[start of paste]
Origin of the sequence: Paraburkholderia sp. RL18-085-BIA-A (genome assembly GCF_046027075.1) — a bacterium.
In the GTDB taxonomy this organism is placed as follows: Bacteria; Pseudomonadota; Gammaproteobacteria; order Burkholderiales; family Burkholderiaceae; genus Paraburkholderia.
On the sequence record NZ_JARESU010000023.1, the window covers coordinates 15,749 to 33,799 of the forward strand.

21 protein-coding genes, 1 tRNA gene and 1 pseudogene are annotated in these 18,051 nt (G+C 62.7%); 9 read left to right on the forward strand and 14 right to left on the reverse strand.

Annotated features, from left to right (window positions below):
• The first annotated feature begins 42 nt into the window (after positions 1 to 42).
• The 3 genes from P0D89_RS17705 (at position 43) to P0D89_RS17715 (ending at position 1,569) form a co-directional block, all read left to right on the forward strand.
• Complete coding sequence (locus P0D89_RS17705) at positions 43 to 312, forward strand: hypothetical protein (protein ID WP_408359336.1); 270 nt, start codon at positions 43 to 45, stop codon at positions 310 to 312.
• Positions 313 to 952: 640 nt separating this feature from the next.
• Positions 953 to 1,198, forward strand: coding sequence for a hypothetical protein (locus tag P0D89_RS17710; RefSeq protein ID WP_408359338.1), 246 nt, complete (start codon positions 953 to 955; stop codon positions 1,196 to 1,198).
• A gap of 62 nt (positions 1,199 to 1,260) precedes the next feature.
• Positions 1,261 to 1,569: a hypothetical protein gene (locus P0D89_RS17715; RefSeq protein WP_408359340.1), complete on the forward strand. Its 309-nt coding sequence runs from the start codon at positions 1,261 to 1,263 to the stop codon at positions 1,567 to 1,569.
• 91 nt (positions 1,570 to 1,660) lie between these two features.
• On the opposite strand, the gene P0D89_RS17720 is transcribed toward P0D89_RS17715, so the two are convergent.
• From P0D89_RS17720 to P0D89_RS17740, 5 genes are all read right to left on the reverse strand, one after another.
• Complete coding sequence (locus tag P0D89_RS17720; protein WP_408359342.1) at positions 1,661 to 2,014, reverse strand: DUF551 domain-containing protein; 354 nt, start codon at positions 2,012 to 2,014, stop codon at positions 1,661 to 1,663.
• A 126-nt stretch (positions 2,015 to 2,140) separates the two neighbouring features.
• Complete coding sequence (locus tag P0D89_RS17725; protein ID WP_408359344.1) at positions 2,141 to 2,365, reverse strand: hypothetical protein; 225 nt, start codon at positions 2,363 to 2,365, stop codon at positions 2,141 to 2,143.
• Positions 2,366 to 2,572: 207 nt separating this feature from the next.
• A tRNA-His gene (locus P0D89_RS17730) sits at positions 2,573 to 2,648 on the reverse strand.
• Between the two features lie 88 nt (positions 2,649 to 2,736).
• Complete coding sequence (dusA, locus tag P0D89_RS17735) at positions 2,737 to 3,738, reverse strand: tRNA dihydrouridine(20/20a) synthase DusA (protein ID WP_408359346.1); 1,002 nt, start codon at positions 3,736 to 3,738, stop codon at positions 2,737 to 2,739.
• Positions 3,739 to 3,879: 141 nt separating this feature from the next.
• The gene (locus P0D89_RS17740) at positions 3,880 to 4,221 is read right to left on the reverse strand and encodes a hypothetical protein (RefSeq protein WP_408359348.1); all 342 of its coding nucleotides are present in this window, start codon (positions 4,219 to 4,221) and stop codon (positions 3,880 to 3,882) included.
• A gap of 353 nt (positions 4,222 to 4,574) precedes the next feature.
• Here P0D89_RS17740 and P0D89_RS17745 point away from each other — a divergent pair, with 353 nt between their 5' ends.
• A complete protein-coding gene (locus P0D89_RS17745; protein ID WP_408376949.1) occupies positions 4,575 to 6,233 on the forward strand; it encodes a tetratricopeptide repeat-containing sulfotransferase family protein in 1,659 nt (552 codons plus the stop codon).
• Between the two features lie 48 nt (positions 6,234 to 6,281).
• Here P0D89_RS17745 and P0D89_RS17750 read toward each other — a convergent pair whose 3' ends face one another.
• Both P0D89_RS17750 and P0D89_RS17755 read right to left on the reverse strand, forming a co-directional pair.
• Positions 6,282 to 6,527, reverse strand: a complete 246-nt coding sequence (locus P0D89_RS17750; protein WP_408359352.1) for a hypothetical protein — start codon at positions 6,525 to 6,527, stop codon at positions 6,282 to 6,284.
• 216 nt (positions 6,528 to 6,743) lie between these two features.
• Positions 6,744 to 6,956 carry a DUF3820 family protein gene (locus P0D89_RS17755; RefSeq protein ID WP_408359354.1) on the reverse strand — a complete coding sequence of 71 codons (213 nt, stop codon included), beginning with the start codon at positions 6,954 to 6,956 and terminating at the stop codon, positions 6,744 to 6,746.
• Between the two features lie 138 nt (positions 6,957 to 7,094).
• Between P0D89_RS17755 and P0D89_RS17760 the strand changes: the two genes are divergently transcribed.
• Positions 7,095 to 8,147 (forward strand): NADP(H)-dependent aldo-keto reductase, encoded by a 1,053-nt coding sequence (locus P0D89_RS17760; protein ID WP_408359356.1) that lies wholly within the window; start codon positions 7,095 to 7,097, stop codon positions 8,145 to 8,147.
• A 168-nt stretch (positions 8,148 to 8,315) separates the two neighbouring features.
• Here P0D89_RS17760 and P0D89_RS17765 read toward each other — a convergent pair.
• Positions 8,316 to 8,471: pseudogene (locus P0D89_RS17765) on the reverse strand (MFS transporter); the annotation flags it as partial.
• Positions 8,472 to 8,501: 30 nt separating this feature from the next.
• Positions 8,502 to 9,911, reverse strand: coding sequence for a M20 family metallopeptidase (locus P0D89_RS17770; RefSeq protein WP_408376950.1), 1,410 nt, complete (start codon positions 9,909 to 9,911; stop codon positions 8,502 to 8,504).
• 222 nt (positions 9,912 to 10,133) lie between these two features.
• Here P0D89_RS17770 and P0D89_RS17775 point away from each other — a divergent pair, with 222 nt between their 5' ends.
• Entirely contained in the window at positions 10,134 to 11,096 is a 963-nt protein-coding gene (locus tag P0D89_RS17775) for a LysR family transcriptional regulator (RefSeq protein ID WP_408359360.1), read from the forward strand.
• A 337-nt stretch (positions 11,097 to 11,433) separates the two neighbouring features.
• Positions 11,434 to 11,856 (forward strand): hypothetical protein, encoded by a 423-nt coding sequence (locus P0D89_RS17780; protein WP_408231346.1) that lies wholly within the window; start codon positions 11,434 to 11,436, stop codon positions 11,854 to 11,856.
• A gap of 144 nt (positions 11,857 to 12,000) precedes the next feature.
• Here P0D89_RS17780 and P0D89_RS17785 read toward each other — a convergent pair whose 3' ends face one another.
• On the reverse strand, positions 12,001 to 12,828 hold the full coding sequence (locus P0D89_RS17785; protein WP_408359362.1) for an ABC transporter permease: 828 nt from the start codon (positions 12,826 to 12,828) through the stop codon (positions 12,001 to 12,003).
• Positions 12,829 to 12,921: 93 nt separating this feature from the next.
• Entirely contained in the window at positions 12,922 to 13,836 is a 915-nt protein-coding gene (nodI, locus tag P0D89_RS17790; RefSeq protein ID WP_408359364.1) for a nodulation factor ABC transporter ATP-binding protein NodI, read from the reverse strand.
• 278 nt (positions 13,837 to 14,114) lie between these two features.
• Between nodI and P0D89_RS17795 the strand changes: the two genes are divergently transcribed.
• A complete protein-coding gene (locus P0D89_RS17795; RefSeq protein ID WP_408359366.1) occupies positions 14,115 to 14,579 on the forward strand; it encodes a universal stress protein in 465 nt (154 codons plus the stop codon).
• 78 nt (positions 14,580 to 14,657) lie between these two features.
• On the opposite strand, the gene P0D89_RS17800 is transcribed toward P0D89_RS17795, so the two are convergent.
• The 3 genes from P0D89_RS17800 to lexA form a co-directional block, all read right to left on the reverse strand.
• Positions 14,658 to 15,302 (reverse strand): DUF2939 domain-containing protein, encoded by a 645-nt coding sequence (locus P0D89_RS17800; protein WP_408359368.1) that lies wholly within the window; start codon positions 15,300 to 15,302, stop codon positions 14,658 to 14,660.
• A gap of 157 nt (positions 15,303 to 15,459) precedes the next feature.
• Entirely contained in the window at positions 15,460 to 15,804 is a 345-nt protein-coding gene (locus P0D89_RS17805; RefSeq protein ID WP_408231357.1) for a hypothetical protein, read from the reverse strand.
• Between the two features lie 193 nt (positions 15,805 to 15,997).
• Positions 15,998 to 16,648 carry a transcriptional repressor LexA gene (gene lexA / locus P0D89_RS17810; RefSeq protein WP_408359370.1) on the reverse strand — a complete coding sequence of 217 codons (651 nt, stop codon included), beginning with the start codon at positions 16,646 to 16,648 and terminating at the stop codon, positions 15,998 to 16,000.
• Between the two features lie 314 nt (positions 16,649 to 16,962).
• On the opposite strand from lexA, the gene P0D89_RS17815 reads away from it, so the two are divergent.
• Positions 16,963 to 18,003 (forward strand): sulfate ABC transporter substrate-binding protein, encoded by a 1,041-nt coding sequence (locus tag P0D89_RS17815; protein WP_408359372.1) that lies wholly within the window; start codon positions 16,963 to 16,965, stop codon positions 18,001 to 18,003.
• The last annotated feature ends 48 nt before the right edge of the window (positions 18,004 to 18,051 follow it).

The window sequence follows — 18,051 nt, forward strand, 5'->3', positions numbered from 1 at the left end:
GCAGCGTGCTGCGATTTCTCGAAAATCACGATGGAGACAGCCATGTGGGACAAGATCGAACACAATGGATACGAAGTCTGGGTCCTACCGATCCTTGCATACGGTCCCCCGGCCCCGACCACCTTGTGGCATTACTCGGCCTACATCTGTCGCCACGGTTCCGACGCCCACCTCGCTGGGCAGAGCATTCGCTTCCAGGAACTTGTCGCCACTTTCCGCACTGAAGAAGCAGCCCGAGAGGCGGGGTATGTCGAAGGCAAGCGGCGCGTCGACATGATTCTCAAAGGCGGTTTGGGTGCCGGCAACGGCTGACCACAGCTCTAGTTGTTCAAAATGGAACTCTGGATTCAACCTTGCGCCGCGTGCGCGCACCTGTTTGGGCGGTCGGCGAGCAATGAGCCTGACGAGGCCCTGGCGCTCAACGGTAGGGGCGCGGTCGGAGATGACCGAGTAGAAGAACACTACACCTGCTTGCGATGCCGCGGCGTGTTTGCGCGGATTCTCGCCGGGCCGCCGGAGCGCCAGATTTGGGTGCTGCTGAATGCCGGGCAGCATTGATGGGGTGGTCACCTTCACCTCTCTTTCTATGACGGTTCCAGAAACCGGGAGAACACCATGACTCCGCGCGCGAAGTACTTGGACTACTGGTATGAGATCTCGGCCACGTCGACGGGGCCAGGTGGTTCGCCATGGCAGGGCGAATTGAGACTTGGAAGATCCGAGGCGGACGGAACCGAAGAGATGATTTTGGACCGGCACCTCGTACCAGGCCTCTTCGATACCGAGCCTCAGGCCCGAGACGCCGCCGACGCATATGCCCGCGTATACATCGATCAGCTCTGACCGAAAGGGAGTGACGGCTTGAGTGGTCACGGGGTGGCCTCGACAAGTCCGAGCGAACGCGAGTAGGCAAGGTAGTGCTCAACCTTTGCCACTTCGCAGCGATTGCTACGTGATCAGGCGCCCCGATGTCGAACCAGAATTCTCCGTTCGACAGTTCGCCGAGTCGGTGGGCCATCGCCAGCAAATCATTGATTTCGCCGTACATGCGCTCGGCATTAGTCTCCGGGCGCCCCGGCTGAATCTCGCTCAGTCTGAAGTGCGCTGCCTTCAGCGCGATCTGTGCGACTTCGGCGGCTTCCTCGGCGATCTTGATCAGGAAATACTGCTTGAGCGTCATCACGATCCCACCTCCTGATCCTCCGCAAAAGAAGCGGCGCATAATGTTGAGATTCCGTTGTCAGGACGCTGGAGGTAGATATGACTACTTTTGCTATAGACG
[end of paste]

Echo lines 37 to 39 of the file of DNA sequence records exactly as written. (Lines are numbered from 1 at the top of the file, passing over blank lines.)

• A 168-nt stretch (positions 8,148 to 8,315) separates the two neighbouring features.
• Here P0D89_RS17760 and P0D89_RS17765 read toward each other — a convergent pair.
• Positions 8,316 to 8,471: pseudogene (locus P0D89_RS17765) on the reverse strand (MFS transporter); the annotation flags it as partial.